Monday, June 10, 2013

Parrots of the Caribbean (noise pollution)

“Noise pollution” is a common complaint in society these days, isn’t it? Neighbours can be taken to court for rowdy parties, and for too-loud domestic arguments. Most take-offs and landings at city airports have to be scheduled outside specified hours, in order to allow residents to get a decent night’s sleep. Even here in this tiny Caribbean island.

Our house is a couple of hundred feet underneath the thrice-a-day “bombing runs”, when most of the Island’s flights arrive. Planes land and leave against the prevailing wind, so we don’t get the racket both ways, but still... All conversation has to stop for thirty seconds during each pass. We’ve gotten used to it, though, and we don’t get too many visitors around those times of day.

The neighbours’ yard-dogs are more of a noise-pollutant, and they really do bug us. Those hypersonic 9-volt gizmos don’t work for all types of barking. The big black dog’s deep baying falls away to a whimper, but the Alsatian’s high-pitched yelping persists until I use the hand-held hypersonic whistle – and that’s not convenient in the middle of the night. So I yell at it (the dog), which doesn’t help with the noise-pollution problem much at all.

Some of our local wildlife is silent, some not. Snakes are silent, and rats, and lizards. Stray roosters aren’t. The hens and their chicks have all learned not to cluck and cheep in our yard, which is interesting. Silent, they can scratch around in Linda’s gardens and compost-heap without being noticed. Why didn’t the roosters learn too? It’s they whose crowing brings me striding out to shoo everybody away. Further evidence (as if any were needed) that females are smarter than males, regardless of species.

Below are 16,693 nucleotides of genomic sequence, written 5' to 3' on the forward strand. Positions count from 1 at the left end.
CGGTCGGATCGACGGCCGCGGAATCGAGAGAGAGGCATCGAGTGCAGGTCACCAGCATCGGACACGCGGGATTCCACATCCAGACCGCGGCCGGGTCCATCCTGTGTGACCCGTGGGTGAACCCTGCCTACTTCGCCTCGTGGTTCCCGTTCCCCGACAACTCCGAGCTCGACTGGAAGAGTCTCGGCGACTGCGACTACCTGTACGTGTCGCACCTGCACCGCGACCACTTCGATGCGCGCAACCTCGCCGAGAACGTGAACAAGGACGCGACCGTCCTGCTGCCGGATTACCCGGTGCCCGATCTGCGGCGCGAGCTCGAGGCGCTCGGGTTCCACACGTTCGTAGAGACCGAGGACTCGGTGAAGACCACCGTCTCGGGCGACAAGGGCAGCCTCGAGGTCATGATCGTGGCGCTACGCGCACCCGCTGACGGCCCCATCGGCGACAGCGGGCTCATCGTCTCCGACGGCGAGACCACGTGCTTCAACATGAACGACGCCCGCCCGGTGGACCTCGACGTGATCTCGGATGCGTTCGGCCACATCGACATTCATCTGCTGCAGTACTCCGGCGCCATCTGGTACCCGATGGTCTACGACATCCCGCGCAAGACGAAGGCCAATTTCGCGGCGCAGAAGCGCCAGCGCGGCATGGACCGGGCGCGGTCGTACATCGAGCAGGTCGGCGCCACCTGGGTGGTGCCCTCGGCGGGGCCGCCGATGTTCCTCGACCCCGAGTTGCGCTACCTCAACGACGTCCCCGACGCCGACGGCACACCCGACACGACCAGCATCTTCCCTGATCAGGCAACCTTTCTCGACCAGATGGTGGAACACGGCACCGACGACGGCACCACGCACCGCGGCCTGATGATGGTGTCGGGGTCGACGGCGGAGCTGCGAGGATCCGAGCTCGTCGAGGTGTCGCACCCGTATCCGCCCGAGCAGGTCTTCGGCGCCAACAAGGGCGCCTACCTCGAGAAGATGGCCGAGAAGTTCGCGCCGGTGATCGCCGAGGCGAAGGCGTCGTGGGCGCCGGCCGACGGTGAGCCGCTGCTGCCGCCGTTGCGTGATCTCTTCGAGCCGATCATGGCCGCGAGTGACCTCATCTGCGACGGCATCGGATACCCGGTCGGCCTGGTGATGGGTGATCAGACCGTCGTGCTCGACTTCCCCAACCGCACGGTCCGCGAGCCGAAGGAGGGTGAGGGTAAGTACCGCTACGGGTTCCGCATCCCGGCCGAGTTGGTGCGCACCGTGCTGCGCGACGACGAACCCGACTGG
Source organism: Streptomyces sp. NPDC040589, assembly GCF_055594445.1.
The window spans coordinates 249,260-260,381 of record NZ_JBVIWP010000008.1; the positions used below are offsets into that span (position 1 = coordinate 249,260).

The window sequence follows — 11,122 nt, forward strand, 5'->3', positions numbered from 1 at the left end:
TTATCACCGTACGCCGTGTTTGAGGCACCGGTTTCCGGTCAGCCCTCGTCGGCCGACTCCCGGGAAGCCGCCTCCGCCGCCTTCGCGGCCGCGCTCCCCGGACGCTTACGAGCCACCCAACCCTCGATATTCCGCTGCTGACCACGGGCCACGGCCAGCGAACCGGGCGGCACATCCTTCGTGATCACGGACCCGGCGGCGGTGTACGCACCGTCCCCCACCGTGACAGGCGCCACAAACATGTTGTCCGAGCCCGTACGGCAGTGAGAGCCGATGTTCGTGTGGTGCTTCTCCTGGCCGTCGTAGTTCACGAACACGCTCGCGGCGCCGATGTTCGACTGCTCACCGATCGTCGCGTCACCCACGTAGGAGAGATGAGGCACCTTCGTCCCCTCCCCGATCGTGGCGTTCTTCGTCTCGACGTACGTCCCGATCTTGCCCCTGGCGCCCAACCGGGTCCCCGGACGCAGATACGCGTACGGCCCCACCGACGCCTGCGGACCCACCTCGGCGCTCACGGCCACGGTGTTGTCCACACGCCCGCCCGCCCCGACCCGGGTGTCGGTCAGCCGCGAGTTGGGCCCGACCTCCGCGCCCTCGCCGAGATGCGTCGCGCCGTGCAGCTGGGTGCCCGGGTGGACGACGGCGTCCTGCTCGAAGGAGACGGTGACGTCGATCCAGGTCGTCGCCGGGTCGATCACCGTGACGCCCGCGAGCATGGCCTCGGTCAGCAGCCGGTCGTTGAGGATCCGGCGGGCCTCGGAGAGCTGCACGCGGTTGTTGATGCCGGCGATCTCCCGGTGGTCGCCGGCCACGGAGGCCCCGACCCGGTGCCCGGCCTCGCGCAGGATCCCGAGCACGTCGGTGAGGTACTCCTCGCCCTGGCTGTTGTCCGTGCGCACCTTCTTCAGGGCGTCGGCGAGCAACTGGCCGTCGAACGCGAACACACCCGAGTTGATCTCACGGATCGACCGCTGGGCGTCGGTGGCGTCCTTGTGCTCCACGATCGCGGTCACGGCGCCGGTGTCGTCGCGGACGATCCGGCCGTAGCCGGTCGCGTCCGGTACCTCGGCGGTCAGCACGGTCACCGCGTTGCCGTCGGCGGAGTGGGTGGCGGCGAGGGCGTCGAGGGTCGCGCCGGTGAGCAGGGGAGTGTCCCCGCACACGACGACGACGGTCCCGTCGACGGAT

There’s supposed to be poverty in Cayman, but you wouldn’t know it from the number of stray hens wandering about. And they’ve all got chicks, so nobody’s even stealing the eggs! Filipinos barbecue the odd bird, but not often. Latinos eat iguanas, but not enough. I’d like to see more Chinese and Korean migrants, because of their dog-eating propensities, but no such luck.

Wild parrots eat some parts of our trees that the iguanas pass up. The parrots – usually vivid green or vivid blue – must be the most beautiful parrots in the whole Caribbean. Yet they have the ugliest cackle in the world, when they’re feeding on the nuts up above my bedroom window in the early mornings. Beauty and ugliness – nature’s balancing act.

I was brought up with quiet, in the bush. Sheep don’t make much noise, and sleep all night. The cows begged loudly for relief at milking time, but they were too far away to wake us kids up. We had dogs, but Dad’s ear-splitting whistle (hypersonic?) was enough to send them into their kennels without a murmur. If I could whistle like Dad, I wouldn’t get so upset by our local yard-dogs, I guess.

We all have our favourite hates. My friend Bob once shared a London bed-sit [studio, for American readers] with a fellow who ate grapefruit in the middle of the night, in the dark. The audible eating was bearable, just, but Bob swore he couldn’t relax until the ritual was fully complete. Only then could he drop off again. The climax occurred when the chap finally gave a huge sigh of satisfaction (Aaahhh!) and reminded himself in wonderment, “God, I love grapefruit!” Every single time, every single night.

Speaking of pet hates... It’s a Sunday afternoon as I type this, and the wretched ice-cream van has just begun its standard twenty minutes of driving up and down the neighbourhood while playing an incredibly annoying five-second jingle. On the whole, I’d rather listen to the bloody parrots.